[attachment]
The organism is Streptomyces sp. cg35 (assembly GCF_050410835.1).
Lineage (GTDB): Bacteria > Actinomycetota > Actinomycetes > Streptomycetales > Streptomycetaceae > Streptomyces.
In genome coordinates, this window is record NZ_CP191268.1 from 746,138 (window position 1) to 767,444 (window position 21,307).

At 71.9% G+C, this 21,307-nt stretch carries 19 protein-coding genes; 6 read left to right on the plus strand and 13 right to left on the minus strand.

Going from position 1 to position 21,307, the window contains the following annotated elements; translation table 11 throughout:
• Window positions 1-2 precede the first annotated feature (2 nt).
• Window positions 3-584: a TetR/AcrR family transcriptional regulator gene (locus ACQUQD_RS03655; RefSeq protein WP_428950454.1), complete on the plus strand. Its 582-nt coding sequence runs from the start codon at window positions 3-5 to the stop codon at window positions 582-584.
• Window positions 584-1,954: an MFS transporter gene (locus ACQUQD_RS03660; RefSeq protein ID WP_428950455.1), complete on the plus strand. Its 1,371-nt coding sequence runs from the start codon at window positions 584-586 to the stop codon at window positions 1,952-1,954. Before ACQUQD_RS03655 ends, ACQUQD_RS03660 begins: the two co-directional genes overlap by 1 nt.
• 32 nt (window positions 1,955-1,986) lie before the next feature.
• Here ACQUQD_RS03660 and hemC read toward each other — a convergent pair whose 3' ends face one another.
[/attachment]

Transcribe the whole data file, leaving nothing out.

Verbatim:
The organism is Streptomyces sp. cg35 (assembly GCF_050410835.1).
Lineage (GTDB): Bacteria > Actinomycetota > Actinomycetes > Streptomycetales > Streptomycetaceae > Streptomyces.
In genome coordinates, this window is record NZ_CP191268.1 from 746,138 (window position 1) to 767,444 (window position 21,307).

At 71.9% G+C, this 21,307-nt stretch carries 19 protein-coding genes; 6 read left to right on the plus strand and 13 right to left on the minus strand.

Going from position 1 to position 21,307, the window contains the following annotated elements; translation table 11 throughout:
• Window positions 1-2 precede the first annotated feature (2 nt).
• Window positions 3-584: a TetR/AcrR family transcriptional regulator gene (locus ACQUQD_RS03655; RefSeq protein WP_428950454.1), complete on the plus strand. Its 582-nt coding sequence runs from the start codon at window positions 3-5 to the stop codon at window positions 582-584.
• Window positions 584-1,954: an MFS transporter gene (locus ACQUQD_RS03660; RefSeq protein ID WP_428950455.1), complete on the plus strand. Its 1,371-nt coding sequence runs from the start codon at window positions 584-586 to the stop codon at window positions 1,952-1,954. Before ACQUQD_RS03655 ends, ACQUQD_RS03660 begins: the two co-directional genes overlap by 1 nt.
• 32 nt (window positions 1,955-1,986) lie before the next feature.
• Here ACQUQD_RS03660 and hemC read toward each other — a convergent pair whose 3' ends face one another.